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Then yarn number 2 – this time a 100% British wool. The yarn is a blend of 50% Polworth and 50% Wensleydale, so it has an amazing combination of softness and shine. This yarn really grans dye, so it lends itself to glowingly bright colours.

Each skein is 100g / 400m and costs £15. The undyed skeins are £10.

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electric blue

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The yarns above will be available in the shop from 1900 on Friday.

Make sure you keep up to date and receive special subscriber only offers by signing up for our newsletter.

Happy shopping. What will you make?

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On Friday there will be two new custom spun yarns in the shop, both featuring British wools.

It seemed like the perfect chance to look at the sheep breeds which feature in these yarns and to talk about why we’ve used these particular yarns.

Yarn one is a blend of 50% Polwarth, 40% Alpaca and 10% Zwartables.

Polwarth sheep were developed in Australia in the 1880s. They’re a mix of two breeds – the well known merino and the less well known Lincoln. Polwarths are roughly 3/4 merino – so there’s all the softness that you’d expect from merino fleece. Adding some Lincoln into the blend make the sheep hardier and better suited to harsh conditions. The Polwarth in our yarn is British. It’s there for it’s softness and bounce.

The other wool in this blend is Zwartables. I was very sceptical about this fleece having been the unlucky recipient of some at a spinner guild meeting. Let’s just say it could have been used for Brillo pads. However I knew that anything that John and Juliet were prepared to put into a blend would be goo, and having squished some samples at Yarndale I was convinced.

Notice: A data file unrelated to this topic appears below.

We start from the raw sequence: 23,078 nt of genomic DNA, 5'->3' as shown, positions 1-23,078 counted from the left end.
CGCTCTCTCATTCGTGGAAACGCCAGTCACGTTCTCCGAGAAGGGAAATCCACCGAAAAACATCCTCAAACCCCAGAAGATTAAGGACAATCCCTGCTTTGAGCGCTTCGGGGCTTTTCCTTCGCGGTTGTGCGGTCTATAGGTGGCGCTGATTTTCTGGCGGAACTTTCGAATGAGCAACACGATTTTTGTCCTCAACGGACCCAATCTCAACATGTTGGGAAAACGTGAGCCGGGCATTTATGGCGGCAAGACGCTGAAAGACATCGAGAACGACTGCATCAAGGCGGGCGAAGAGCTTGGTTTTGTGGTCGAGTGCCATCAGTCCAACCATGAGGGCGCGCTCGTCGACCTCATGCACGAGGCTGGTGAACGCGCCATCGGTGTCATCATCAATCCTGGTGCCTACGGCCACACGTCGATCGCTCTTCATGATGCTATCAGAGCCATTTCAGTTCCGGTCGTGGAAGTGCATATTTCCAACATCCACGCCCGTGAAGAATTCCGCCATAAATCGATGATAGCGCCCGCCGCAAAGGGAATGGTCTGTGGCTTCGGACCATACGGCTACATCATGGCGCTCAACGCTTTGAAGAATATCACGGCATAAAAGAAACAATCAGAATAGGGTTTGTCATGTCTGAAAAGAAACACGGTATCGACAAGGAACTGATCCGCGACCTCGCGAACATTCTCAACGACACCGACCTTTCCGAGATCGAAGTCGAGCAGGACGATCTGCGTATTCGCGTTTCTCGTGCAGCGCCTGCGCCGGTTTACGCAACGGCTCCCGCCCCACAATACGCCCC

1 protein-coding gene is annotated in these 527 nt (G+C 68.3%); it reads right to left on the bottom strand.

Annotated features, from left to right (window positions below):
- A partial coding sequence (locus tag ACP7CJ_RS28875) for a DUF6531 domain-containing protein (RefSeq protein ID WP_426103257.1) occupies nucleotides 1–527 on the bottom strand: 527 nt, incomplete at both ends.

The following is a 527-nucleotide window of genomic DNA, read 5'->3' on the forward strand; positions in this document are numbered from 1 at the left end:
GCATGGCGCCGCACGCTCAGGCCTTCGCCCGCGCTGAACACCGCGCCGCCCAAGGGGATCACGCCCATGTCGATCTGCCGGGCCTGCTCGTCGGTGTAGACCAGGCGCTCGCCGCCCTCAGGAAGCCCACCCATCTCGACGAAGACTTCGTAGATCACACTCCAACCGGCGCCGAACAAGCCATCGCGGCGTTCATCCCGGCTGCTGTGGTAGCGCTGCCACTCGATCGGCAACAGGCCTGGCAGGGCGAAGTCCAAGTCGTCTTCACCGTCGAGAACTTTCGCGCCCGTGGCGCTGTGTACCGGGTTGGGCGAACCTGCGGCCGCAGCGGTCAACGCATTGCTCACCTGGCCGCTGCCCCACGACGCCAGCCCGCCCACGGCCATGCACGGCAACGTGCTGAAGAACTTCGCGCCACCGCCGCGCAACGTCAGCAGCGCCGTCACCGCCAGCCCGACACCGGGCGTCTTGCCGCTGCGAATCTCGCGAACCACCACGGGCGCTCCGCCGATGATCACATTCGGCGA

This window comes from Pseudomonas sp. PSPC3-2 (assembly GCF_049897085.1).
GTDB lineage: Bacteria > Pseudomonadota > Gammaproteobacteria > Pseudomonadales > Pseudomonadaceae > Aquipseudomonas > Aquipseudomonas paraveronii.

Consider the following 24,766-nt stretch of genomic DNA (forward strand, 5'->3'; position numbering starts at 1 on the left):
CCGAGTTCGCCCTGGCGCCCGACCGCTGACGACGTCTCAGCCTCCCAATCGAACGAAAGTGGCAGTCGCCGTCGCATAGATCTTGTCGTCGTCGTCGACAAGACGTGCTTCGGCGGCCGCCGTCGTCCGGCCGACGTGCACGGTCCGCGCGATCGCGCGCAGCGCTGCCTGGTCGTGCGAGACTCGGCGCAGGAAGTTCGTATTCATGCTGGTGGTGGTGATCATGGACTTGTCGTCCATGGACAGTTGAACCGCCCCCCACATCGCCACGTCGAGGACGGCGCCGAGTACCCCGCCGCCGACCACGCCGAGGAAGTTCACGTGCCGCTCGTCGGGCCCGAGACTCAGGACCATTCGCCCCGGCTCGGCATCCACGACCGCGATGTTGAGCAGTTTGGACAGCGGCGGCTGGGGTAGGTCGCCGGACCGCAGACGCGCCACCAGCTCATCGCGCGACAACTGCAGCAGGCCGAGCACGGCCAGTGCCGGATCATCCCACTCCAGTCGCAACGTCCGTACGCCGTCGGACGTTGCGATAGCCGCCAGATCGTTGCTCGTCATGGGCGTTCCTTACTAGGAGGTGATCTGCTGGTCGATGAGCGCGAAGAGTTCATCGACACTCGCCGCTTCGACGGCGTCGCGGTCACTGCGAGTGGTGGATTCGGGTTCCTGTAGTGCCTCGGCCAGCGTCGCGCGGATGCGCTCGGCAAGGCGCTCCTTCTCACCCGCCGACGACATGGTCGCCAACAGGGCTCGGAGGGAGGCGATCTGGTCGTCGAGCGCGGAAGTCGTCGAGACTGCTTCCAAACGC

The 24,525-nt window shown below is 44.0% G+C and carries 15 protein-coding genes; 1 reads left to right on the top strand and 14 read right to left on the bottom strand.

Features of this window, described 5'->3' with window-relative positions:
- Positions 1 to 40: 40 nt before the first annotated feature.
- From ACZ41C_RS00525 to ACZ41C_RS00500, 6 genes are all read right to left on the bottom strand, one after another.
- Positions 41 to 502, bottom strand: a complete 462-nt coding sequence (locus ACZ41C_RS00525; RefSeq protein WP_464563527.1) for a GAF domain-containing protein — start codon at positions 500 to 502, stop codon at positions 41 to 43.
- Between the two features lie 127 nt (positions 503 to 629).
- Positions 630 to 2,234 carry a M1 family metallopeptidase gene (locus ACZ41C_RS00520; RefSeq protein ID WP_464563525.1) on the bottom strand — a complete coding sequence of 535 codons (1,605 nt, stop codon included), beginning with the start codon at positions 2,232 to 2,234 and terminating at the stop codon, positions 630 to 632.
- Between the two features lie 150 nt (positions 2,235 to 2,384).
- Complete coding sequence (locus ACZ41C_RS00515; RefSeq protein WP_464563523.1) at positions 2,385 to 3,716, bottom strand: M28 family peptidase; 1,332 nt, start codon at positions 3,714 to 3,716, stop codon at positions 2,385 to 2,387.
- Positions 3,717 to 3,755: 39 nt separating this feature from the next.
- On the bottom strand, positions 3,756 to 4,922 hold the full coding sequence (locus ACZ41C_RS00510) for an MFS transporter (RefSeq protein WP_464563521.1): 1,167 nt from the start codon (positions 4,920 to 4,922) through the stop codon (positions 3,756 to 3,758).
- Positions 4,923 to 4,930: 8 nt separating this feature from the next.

Here’s what John has to say about Zwartbales

“Our Zwartbles yarn uses local Devon farmed wool. The Zwartbles sheep originates from Holland but is now widely farmed across Exmoor and the fibre, once shorn, is graded at our local South Molton Devon & Cornwall wool board.Once spun the Zwartbles produces a beautiful, voluminous, bouncy yarn that is hard to resist.”

Combining these two wools with alpaca gives a softly heathered grey yarn.

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Our second new yarn is a blend of 50% Polwarth and 50% Wensleydale. Wensleydale fleece is amazing stuff – it’s like shiny, silky ringlets. Combined with the Polwarth it gives a yarn which has bounce, shine and softness. Sheepy bliss.

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Visit the blog tomorrow to see the two new yarns in all of their multicoloured glory.

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I’m calling this progress……

Sewing time has been in very short supply round here.

I have a pile of fabric which I have plans for.

I have the patterns.

I even have the thread.

So given some sun which has allowed us to get things out on the washing line to dry, I managed to get some fabric ready to cut out. Well almost ready, as it could use ironing first.


Aren’t these gorgeous? The three fabric are all Indian cottons which I picked up from Unravel in Denby Dale. I know Mary Holt (the owner) has been away on another buying trip so I’m trying to resist another visit, but it’s such a treasure trove of a shop that I’m unlikely to stay away for long.

There’s something very soothing about ironing lengths of fabric, so that should get done soon, and then I can make some better progress.